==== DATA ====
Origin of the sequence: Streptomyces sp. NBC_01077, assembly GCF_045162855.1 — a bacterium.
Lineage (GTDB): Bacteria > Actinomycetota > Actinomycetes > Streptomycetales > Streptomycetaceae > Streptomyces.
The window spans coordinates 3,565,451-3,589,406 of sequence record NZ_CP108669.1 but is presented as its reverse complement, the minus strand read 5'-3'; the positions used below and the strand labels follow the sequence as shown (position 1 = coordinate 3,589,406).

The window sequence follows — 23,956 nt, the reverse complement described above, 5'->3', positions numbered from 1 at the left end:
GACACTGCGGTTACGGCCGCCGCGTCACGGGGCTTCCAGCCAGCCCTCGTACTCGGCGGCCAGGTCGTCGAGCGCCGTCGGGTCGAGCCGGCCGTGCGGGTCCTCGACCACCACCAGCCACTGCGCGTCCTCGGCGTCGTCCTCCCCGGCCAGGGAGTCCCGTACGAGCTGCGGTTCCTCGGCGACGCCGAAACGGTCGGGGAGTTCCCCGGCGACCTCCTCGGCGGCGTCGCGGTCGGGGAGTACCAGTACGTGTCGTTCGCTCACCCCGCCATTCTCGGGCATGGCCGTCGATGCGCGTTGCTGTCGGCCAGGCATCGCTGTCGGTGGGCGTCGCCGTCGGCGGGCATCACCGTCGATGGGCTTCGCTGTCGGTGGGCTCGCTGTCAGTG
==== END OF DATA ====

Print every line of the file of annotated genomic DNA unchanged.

Origin of the sequence: Streptomyces sp. NBC_01077, assembly GCF_045162855.1 — a bacterium.
Lineage (GTDB): Bacteria > Actinomycetota > Actinomycetes > Streptomycetales > Streptomycetaceae > Streptomyces.
The window spans coordinates 3,565,451-3,589,406 of sequence record NZ_CP108669.1 but is presented as its reverse complement, the minus strand read 5'-3'; the positions used below and the strand labels follow the sequence as shown (position 1 = coordinate 3,589,406).

The window sequence follows — 23,956 nt, the reverse complement described above, 5'->3', positions numbered from 1 at the left end:
GACACTGCGGTTACGGCCGCCGCGTCACGGGGCTTCCAGCCAGCCCTCGTACTCGGCGGCCAGGTCGTCGAGCGCCGTCGGGTCGAGCCGGCCGTGCGGGTCCTCGACCACCACCAGCCACTGCGCGTCCTCGGCGTCGTCCTCCCCGGCCAGGGAGTCCCGTACGAGCTGCGGTTCCTCGGCGACGCCGAAACGGTCGGGGAGTTCCCCGGCGACCTCCTCGGCGGCGTCGCGGTCGGGGAGTACCAGTACGTGTCGTTCGCTCACCCCGCCATTCTCGGGCATGGCCGTCGATGCGCGTTGCTGTCGGCCAGGCATCGCTGTCGGTGGGCGTCGCCGTCGGCGGGCATCACCGTCGATGGGCTTCGCTGTCGGTGGGCTCGCTGTCAGTG